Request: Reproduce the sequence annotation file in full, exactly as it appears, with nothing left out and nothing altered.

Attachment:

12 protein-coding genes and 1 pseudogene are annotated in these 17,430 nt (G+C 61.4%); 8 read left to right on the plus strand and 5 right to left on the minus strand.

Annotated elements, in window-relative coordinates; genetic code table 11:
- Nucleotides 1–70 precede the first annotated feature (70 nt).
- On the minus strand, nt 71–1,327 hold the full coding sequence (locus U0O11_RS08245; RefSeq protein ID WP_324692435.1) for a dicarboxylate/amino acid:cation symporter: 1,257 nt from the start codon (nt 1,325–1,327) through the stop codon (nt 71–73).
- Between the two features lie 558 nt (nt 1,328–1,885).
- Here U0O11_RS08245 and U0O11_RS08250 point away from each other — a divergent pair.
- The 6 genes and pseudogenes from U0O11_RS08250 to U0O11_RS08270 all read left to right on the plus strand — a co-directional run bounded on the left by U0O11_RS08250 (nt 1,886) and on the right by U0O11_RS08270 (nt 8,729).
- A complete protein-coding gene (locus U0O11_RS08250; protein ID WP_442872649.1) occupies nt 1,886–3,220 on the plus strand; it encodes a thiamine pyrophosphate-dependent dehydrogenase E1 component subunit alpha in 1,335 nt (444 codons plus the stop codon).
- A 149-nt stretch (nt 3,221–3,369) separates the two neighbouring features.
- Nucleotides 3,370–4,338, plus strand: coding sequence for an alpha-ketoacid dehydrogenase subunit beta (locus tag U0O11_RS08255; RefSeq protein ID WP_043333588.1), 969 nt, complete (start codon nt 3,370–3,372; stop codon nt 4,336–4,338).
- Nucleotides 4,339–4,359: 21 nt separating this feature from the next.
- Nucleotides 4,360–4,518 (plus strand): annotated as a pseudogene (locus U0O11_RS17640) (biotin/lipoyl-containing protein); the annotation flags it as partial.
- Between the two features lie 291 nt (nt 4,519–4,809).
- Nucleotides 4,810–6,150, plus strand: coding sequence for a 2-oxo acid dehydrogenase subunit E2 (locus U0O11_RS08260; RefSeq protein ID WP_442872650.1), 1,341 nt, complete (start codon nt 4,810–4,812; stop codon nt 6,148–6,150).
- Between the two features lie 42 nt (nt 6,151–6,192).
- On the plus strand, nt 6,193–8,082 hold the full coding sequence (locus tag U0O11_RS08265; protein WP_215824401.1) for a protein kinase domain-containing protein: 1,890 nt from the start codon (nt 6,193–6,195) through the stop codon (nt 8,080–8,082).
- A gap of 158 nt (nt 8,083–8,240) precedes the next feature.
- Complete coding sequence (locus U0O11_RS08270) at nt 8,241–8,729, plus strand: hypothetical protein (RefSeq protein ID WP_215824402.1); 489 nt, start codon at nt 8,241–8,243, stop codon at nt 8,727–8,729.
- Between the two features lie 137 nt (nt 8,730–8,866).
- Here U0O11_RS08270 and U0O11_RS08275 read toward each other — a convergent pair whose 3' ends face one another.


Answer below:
12 protein-coding genes and 1 pseudogene are annotated in these 17,430 nt (G+C 61.4%); 8 read left to right on the plus strand and 5 right to left on the minus strand.

Annotated elements, in window-relative coordinates; genetic code table 11:
- Nucleotides 1–70 precede the first annotated feature (70 nt).
- On the minus strand, nt 71–1,327 hold the full coding sequence (locus U0O11_RS08245; RefSeq protein ID WP_324692435.1) for a dicarboxylate/amino acid:cation symporter: 1,257 nt from the start codon (nt 1,325–1,327) through the stop codon (nt 71–73).
- Between the two features lie 558 nt (nt 1,328–1,885).
- Here U0O11_RS08245 and U0O11_RS08250 point away from each other — a divergent pair.
- The 6 genes and pseudogenes from U0O11_RS08250 to U0O11_RS08270 all read left to right on the plus strand — a co-directional run bounded on the left by U0O11_RS08250 (nt 1,886) and on the right by U0O11_RS08270 (nt 8,729).
- A complete protein-coding gene (locus U0O11_RS08250; protein ID WP_442872649.1) occupies nt 1,886–3,220 on the plus strand; it encodes a thiamine pyrophosphate-dependent dehydrogenase E1 component subunit alpha in 1,335 nt (444 codons plus the stop codon).
- A 149-nt stretch (nt 3,221–3,369) separates the two neighbouring features.
- Nucleotides 3,370–4,338, plus strand: coding sequence for an alpha-ketoacid dehydrogenase subunit beta (locus tag U0O11_RS08255; RefSeq protein ID WP_043333588.1), 969 nt, complete (start codon nt 3,370–3,372; stop codon nt 4,336–4,338).
- Nucleotides 4,339–4,359: 21 nt separating this feature from the next.
- Nucleotides 4,360–4,518 (plus strand): annotated as a pseudogene (locus U0O11_RS17640) (biotin/lipoyl-containing protein); the annotation flags it as partial.
- Between the two features lie 291 nt (nt 4,519–4,809).
- Nucleotides 4,810–6,150, plus strand: coding sequence for a 2-oxo acid dehydrogenase subunit E2 (locus U0O11_RS08260; RefSeq protein ID WP_442872650.1), 1,341 nt, complete (start codon nt 4,810–4,812; stop codon nt 6,148–6,150).
- Between the two features lie 42 nt (nt 6,151–6,192).
- On the plus strand, nt 6,193–8,082 hold the full coding sequence (locus tag U0O11_RS08265; protein WP_215824401.1) for a protein kinase domain-containing protein: 1,890 nt from the start codon (nt 6,193–6,195) through the stop codon (nt 8,080–8,082).
- A gap of 158 nt (nt 8,083–8,240) precedes the next feature.
- Complete coding sequence (locus U0O11_RS08270) at nt 8,241–8,729, plus strand: hypothetical protein (RefSeq protein ID WP_215824402.1); 489 nt, start codon at nt 8,241–8,243, stop codon at nt 8,727–8,729.
- Between the two features lie 137 nt (nt 8,730–8,866).
- Here U0O11_RS08270 and U0O11_RS08275 read toward each other — a convergent pair whose 3' ends face one another.